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2016 Cubs Spring Training Countdown: 19 Days

What might have been.

Jonathan Daniel/Getty Images

Here's another prospect from the early 2000s who failed, but his failure was largely not his fault.

Hee Seop Choi was the reason the Cubs let Mark Grace go via free agency. Signed out of Korea at age 20 in 1999, he blew quickly through two levels in 2000 (.298/.383/.557, 34 doubles, 25 home runs in 467 at-bats between High-A and Double-A) and it was thought that by 2002 at the latest, he'd be ready to take over for Grace.

Grace was left out of all this and it's my recollection that management wanted him to mentor Choi, but he wanted no part of it, so he left for Arizona and the Cubs were left without a first baseman in 2001. They signed Matt Stairs to fill in the gap, and later acquired Fred McGriff, and Choi missed half the year in Triple-A with an injury.

Thus not quite ready for 2002, the Cubs retained McGriff, who had a meaningless 30-homer season while the Cubs lost 95 games. Choi had a monster season in Triple-A (.287/.406/.513, 26 homers, 92 walks in 586 PA) and was called up in September... and sat on the bench just pinch-hitting almost literally until right after McGriff reached the 30 HR/100 RBI plateau. He then started most of the rest of the games.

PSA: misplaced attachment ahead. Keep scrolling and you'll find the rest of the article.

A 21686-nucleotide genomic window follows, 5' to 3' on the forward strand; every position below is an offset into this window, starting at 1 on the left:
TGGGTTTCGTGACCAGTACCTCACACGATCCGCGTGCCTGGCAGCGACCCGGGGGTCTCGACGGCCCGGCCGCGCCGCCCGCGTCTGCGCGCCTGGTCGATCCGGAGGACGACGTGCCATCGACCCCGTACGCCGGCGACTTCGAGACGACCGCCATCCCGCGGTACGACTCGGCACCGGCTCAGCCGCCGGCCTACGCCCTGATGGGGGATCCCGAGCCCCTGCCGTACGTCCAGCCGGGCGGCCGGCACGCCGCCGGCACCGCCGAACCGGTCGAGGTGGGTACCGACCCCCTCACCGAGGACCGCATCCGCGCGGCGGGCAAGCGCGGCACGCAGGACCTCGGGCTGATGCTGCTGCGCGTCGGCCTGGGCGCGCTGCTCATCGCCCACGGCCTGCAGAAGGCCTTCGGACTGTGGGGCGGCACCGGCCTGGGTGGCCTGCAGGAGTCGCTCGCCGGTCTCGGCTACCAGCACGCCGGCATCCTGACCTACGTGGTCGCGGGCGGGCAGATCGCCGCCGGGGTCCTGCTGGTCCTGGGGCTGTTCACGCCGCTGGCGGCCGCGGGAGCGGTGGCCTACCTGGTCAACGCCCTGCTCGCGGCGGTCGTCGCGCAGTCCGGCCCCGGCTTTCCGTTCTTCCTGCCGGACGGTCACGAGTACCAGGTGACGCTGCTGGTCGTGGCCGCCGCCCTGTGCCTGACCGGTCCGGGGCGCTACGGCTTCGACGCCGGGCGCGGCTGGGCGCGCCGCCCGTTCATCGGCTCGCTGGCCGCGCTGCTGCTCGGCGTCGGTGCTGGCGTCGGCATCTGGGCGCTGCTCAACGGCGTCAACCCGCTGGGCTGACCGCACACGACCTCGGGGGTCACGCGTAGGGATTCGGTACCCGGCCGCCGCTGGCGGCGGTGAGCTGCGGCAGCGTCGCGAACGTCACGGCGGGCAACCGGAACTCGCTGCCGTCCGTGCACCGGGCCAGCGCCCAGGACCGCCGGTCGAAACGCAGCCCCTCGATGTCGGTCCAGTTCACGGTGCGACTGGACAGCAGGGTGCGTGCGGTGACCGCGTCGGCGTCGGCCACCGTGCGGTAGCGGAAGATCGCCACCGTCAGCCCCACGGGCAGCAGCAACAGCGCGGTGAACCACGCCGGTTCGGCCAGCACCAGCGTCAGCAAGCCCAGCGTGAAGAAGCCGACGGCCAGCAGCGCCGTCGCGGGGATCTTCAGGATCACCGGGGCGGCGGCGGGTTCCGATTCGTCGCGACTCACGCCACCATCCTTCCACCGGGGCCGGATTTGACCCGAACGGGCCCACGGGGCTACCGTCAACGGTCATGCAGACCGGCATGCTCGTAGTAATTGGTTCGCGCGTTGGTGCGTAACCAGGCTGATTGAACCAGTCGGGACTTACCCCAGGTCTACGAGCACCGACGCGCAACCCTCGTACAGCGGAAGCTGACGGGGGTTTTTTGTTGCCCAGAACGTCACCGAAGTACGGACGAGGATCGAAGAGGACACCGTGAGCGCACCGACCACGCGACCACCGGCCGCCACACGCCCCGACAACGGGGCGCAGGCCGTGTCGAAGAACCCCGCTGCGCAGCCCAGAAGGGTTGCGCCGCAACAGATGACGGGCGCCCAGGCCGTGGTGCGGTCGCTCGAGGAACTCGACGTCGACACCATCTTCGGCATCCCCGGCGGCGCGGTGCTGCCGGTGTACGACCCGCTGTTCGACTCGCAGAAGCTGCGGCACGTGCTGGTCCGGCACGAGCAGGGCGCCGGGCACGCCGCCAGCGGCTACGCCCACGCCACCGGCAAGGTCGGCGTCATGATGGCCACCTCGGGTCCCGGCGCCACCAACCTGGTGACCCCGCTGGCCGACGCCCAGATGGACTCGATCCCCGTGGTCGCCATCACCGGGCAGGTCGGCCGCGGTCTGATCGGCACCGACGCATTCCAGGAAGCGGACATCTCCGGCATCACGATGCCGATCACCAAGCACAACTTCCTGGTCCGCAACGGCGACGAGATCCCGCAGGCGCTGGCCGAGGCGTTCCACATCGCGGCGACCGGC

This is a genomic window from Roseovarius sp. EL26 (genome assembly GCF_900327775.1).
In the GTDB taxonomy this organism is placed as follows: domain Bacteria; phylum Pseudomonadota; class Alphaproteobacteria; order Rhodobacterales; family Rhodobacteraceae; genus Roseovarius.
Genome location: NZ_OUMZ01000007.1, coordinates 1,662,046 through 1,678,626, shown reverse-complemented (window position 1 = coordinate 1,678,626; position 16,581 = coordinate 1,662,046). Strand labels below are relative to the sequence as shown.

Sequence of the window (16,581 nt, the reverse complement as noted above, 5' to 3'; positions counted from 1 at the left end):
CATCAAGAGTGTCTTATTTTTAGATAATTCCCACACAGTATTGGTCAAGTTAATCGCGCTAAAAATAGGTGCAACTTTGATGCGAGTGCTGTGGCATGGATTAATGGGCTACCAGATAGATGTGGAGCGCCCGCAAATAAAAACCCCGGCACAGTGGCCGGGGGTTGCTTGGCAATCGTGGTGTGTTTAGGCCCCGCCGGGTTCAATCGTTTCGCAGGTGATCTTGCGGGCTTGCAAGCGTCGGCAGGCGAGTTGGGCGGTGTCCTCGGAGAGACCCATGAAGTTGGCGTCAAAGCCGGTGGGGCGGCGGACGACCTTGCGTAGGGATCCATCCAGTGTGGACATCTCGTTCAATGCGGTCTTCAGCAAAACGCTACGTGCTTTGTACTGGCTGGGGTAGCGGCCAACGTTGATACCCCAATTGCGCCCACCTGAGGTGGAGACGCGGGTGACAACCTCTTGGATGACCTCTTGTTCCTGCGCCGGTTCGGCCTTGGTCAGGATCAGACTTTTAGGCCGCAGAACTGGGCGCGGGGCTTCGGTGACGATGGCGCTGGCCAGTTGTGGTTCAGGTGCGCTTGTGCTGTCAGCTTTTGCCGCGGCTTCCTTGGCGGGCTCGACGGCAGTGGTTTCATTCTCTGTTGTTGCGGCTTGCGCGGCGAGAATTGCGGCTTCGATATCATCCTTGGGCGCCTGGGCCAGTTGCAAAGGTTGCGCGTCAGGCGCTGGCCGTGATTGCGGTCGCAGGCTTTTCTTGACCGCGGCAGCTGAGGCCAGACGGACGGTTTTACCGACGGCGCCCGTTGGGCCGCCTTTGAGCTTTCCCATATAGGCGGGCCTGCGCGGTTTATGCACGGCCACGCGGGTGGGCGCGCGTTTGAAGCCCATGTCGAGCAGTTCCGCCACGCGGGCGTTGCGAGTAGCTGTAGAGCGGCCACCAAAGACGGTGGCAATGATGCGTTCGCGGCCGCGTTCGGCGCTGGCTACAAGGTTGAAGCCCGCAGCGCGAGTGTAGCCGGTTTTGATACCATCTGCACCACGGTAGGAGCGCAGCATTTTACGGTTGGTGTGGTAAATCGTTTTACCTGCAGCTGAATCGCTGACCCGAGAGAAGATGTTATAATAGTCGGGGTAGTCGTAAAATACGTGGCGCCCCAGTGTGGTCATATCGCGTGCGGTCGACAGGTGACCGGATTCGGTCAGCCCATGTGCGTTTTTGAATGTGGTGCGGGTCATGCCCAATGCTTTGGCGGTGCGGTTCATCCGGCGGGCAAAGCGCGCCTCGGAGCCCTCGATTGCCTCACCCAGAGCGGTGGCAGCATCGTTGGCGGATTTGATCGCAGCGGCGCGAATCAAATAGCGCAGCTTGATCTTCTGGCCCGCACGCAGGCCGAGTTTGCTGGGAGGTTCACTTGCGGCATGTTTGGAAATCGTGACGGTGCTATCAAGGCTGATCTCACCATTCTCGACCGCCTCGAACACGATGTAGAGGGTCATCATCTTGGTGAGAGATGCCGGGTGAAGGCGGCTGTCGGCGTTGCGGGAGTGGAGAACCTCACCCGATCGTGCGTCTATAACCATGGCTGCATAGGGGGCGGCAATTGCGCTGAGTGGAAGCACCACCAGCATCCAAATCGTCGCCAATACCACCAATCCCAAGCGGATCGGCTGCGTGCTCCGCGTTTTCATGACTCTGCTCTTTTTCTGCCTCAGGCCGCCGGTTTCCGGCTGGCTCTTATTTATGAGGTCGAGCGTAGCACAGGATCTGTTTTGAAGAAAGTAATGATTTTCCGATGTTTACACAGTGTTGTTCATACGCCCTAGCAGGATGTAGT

In 2003, he was in his fourth straight year being in Baseball America's Top 100 prospects and won the starting first-base job for Opening Day. He was hitting .244/.389/.496 with seven home runs in 49 games and had become a fan favorite (there were many groups of Korean fans spotted around Wrigley Field with Choi signs) when one of the most sickening injuries I've ever seen happened at Wrigley.

With one out in the top of the fourth against the Yankees on June 7, Choi and Kerry Wood were circling under an infield popup by Jason Giambi. Somehow, neither heard the other and they collided. Somehow, Choi caught the ball, but then fell to the ground. He had suffered a concussion and for a long time didn't move. I was there and I don't think I've ever heard a full house (39,363) so silent. An ambulance actually came onto the field to take Choi to the hospital -- to this day, the only time that's ever happened. Here's a photo of manager Dusty Baker talking to Choi as he's being put into the ambulance:

hee seop choi (jonathan daniel/getty)

Photo: Jonathan Daniel/Getty Images

Interestingly, it was Choi's replacement in the game, Eric Karros, who hit a three-run homer to win it.

Choi returned to the lineup June 30, but he was clearly still suffering the aftereffects of the concussion. In and out of the lineup, he barely played after mid-August and hit just .164/.263/.269 with only one home run in 67 at-bats the rest of the year.

After the season he was traded to the Marlins for Derrek Lee. That worked out pretty well for the Cubs, but not for Choi. He hit reasonably well in 2004 and 2005 with the Marlins and Dodgers (.252/.354/.451, 30 homers in 663 at-bats over the two years), but never played in the major leagues after 2005, and by 2007 he was back playing in Korea. He actually had two pretty good years in the Korean league in 2009 and 2010 and was playing part-time last year at age 36.

But the concussion clearly had long-lasting effects, which we know better now than we did in 2003. It's really a shame, because Choi had excellent strike-zone judgment (.349 career OBP in the majors) and enough power that he might have been a fixture at first base for the Cubs for many years, if not for the events of one sunny June afternoon in 2003.